The Los Angeles Police Department said it will dramatically curtail random traffic stops by its Metropolitan Division over concerns that the department has been engaging in racial profiling that has hurt certain minority communities, according to a new report.
But the decision is already being slammed by the police union that represents rank-and-file cops, which said LAPD leaders are caving to anti-police activists.
LAPD Chief Michel Moore told the L.A. Times that Metro’s vehicle stops have not been effective, netting about one arrest for every 100 cars pulled over.
He said the change, which is set to take effect in late November, was a result of a recent Times investigation and pressure from certain groups, including the ACLU and the Community Coalition of South L.A., which have called for the division to withdraw from South L.A. and for the LAPD to end random stops.
The police union has blasted Chief Moore, saying that he is weak on crime and has caved to anti-police activist groups.
“The Chief’s decision to buckle to the demands of anti-police groups like the ACLU, who have zero interest in ensuring criminals are arrested, is deeply disappointing,” the board of directors of the L.A. Police Protective League said in a statement to the Times.
“We do not support this reckless gamble that will lead to the further victimization of people of color by criminals and gang members.”
The League said LAPD leaders are making a decision based on “incomplete data, presented with minimal context, coupled with sensationalized cherry-picked racial information intended to inflame and divide.”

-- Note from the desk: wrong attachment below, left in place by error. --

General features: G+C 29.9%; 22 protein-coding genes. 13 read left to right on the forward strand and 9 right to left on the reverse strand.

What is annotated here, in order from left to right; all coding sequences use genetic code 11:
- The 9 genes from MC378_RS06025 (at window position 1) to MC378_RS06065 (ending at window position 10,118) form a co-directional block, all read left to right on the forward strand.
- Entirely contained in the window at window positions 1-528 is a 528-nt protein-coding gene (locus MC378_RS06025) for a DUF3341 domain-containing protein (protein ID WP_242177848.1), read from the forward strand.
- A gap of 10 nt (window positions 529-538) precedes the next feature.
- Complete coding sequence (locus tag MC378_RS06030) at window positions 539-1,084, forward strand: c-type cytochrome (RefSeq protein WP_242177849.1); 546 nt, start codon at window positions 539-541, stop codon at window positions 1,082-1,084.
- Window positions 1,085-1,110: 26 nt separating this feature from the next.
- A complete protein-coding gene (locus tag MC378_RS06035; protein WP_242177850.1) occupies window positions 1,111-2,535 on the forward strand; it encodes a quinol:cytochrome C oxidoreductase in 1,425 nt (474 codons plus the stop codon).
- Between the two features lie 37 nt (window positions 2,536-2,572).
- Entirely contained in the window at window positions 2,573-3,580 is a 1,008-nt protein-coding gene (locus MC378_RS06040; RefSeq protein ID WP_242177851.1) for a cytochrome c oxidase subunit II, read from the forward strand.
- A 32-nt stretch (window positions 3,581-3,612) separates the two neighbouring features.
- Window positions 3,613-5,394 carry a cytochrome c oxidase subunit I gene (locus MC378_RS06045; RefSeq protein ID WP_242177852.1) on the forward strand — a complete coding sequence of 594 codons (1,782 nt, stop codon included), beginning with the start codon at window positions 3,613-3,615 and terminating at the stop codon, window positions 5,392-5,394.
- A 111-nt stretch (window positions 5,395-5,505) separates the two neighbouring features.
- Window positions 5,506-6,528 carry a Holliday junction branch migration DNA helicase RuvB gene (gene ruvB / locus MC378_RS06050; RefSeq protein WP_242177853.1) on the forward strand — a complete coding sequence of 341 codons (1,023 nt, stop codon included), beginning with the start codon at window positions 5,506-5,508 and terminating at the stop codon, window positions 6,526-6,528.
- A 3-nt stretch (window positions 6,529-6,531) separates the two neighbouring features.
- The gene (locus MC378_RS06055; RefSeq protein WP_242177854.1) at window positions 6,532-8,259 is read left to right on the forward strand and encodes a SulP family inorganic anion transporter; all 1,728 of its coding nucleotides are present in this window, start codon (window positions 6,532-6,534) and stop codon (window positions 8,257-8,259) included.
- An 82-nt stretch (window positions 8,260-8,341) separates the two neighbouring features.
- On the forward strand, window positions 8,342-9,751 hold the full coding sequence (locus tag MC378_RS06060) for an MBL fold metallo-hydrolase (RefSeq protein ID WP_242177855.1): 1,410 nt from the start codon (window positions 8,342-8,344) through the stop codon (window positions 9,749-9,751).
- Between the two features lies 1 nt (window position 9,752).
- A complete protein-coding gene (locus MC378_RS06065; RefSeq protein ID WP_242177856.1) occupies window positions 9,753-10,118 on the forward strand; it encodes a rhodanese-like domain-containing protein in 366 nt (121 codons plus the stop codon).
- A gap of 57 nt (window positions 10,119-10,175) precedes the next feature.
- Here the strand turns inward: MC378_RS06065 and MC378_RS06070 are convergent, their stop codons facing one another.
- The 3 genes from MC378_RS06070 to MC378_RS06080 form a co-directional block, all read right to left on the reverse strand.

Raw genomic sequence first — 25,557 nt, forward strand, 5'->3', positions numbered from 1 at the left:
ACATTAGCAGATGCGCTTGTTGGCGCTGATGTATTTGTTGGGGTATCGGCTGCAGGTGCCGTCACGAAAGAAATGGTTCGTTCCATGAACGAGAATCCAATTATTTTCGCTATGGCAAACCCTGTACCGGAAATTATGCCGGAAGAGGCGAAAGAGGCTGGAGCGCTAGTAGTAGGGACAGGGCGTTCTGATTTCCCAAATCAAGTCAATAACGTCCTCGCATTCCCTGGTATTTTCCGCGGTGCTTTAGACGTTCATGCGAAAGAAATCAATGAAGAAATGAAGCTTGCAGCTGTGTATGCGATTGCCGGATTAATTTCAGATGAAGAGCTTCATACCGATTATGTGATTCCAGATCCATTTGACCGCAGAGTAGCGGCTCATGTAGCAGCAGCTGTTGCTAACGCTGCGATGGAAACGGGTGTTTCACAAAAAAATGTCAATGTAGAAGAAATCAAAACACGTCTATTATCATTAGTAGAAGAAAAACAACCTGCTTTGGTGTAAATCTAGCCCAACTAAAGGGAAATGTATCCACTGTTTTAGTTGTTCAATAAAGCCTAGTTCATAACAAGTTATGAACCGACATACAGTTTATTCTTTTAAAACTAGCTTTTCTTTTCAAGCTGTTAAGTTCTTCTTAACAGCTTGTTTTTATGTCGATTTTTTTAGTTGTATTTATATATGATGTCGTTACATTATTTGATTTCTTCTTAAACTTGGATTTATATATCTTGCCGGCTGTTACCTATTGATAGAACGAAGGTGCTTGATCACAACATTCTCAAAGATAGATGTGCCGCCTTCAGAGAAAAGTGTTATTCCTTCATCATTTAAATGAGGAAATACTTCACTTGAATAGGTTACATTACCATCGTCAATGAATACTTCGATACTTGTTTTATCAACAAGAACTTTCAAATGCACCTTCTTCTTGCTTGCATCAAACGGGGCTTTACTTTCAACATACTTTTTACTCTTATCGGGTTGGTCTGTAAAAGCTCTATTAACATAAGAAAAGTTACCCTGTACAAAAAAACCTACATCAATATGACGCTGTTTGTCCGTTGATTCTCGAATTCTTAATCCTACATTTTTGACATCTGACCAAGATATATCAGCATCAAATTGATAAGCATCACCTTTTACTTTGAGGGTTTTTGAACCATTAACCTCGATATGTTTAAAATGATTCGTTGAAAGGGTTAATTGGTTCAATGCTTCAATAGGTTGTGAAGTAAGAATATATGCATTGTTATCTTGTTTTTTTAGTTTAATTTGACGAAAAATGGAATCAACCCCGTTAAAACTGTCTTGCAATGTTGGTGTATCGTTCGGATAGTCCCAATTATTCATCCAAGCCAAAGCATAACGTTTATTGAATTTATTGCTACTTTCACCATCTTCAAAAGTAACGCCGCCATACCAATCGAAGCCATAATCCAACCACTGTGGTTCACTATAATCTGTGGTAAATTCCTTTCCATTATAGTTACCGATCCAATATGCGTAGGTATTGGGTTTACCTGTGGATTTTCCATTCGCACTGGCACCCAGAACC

The changes come after the Times published an analysis in January claiming that random stops disproportionately impact black and Latino drivers.
Nearly half the drivers stopped by Metro were black, in a city that is 9% black, according to the Times. In South L.A., which is predominantly black and Latino, the percentage of black drivers pulled over by Metro was twice their share of the population.
A second Times article published online Tuesday claims that the LAPD overall searched blacks and Latinos far more often than whites during vehicle stops, even though whites were found with contraband more often.
The Metro vehicle stop strategy was implemented in 2015 by Democratic Mayor Eric Garcetti and then-Chief Charlie Beck to address a spike in shootings in South L.A., according to the Times.
In February, Mayor Garcetti called for the Metro division to pull back on random stops after the Times ran its first analysis.
The Metro division is an elite unit that was created to work throughout the city to combat criminal activity. In recent years, however, its official mission is to support the LAPD’s community-based policing efforts.
LAPD leadership has recently come under fire for smearing Breitbart News and its readers in a series of tweets after an LAPD recruitment banner ad appeared on Breitbart.
Police leaders, including Chief Moore, immediately caved to the demands of left-wing Daily Beast editor-in-chief Noah Shachtman, who demanded to know why that banner ad was appearing on Breitbart.